Drivers of Tuberculosis Transmission.


Mathema, B; Andrews, JR; Cohen, T; Borgdorff, MW; Behr, M; Glynn, JR; Rustomjee, R; Silk, BJ; Wood, R; (2017) Drivers of Tuberculosis Transmission. The Journal of infectious diseases, 216 (suppl_6). S644-S653. ISSN 0022-1899 DOI: https://doi.org/10.1093/infdis/jix354

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Abstract

Measuring tuberculosis transmission is exceedingly difficult, given the remarkable variability in the timing of clinical disease after Mycobacterium tuberculosis infection; incident disease can result from either a recent (ie, weeks to months) or a remote (ie, several years to decades) infection event. Although we cannot identify with certainty the timing and location of tuberculosis transmission for individuals, approaches for estimating the individual probability of recent transmission and for estimating the fraction of tuberculosis cases due to recent transmission in populations have been developed. Data used to estimate the probable burden of recent transmission include tuberculosis case notifications in young children and trends in tuberculin skin test and interferon γ-release assays. More recently, M. tuberculosis whole-genome sequencing has been used to estimate population levels of recent transmission, identify the distribution of specific strains within communities, and decipher chains of transmission among culture-positive tuberculosis cases. The factors that drive the transmission of tuberculosis in communities depend on the burden of prevalent tuberculosis; the ways in which individuals live, work, and interact (eg, congregate settings); and the capacity of healthcare and public health systems to identify and effectively treat individuals with infectious forms of tuberculosis. Here we provide an overview of these factors, describe tools for measurement of ongoing transmission, and highlight knowledge gaps that must be addressed.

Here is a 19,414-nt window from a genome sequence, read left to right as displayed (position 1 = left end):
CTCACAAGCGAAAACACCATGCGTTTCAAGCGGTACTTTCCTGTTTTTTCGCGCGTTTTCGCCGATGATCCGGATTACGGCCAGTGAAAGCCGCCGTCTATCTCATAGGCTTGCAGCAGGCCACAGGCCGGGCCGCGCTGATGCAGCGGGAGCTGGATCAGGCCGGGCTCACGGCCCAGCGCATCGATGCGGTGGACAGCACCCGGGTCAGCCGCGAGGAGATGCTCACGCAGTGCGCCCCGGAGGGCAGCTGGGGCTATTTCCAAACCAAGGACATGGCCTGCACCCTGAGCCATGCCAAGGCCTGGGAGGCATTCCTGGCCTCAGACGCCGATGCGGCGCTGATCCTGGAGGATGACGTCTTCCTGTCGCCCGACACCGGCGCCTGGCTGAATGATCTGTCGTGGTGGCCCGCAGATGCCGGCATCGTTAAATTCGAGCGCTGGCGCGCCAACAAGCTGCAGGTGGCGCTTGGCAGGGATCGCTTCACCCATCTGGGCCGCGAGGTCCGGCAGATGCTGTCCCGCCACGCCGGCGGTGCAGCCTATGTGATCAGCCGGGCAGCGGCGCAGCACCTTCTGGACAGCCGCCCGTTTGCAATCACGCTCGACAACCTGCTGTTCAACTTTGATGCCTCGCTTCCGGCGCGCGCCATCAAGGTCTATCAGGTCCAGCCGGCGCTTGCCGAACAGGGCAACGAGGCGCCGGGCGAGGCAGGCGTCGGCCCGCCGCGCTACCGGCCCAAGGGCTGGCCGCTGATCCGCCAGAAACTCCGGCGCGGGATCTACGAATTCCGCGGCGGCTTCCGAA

Item Type: Article
Faculty and Department: Faculty of Epidemiology and Population Health > Dept of Infectious Disease Epidemiology
Research Centre: TB Centre
PubMed ID: 29112745
URI: http://researchonline.lshtm.ac.uk/id/eprint/4645841

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